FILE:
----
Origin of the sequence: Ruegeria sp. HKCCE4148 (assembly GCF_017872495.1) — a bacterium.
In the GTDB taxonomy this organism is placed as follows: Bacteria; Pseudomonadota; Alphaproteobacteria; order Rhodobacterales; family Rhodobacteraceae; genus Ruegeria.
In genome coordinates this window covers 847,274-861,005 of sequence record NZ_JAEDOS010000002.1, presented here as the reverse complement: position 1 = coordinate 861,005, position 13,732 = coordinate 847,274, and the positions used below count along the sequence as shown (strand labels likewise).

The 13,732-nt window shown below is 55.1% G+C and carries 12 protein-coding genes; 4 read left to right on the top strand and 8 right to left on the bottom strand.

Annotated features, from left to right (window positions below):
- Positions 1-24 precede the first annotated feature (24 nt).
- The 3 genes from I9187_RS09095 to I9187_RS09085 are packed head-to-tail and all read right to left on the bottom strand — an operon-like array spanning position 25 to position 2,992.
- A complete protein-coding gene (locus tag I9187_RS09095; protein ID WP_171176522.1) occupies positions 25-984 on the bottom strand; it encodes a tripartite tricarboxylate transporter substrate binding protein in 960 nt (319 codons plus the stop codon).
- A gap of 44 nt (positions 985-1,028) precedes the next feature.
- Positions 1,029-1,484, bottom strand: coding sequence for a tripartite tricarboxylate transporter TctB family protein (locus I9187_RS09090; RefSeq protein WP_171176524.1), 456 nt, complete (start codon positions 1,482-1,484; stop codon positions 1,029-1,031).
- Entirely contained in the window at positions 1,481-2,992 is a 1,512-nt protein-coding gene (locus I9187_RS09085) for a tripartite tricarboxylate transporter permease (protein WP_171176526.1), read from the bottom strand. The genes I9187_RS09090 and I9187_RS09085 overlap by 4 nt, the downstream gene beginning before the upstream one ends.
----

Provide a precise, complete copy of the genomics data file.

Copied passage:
Origin of the sequence: Ruegeria sp. HKCCE4148 (assembly GCF_017872495.1) — a bacterium.
In the GTDB taxonomy this organism is placed as follows: Bacteria; Pseudomonadota; Alphaproteobacteria; order Rhodobacterales; family Rhodobacteraceae; genus Ruegeria.
In genome coordinates this window covers 847,274-861,005 of sequence record NZ_JAEDOS010000002.1, presented here as the reverse complement: position 1 = coordinate 861,005, position 13,732 = coordinate 847,274, and the positions used below count along the sequence as shown (strand labels likewise).

The 13,732-nt window shown below is 55.1% G+C and carries 12 protein-coding genes; 4 read left to right on the top strand and 8 right to left on the bottom strand.

Annotated features, from left to right (window positions below):
- Positions 1-24 precede the first annotated feature (24 nt).
- The 3 genes from I9187_RS09095 to I9187_RS09085 are packed head-to-tail and all read right to left on the bottom strand — an operon-like array spanning position 25 to position 2,992.
- A complete protein-coding gene (locus tag I9187_RS09095; protein ID WP_171176522.1) occupies positions 25-984 on the bottom strand; it encodes a tripartite tricarboxylate transporter substrate binding protein in 960 nt (319 codons plus the stop codon).
- A gap of 44 nt (positions 985-1,028) precedes the next feature.
- Positions 1,029-1,484, bottom strand: coding sequence for a tripartite tricarboxylate transporter TctB family protein (locus I9187_RS09090; RefSeq protein WP_171176524.1), 456 nt, complete (start codon positions 1,482-1,484; stop codon positions 1,029-1,031).
- Entirely contained in the window at positions 1,481-2,992 is a 1,512-nt protein-coding gene (locus I9187_RS09085) for a tripartite tricarboxylate transporter permease (protein WP_171176526.1), read from the bottom strand. The genes I9187_RS09090 and I9187_RS09085 overlap by 4 nt, the downstream gene beginning before the upstream one ends.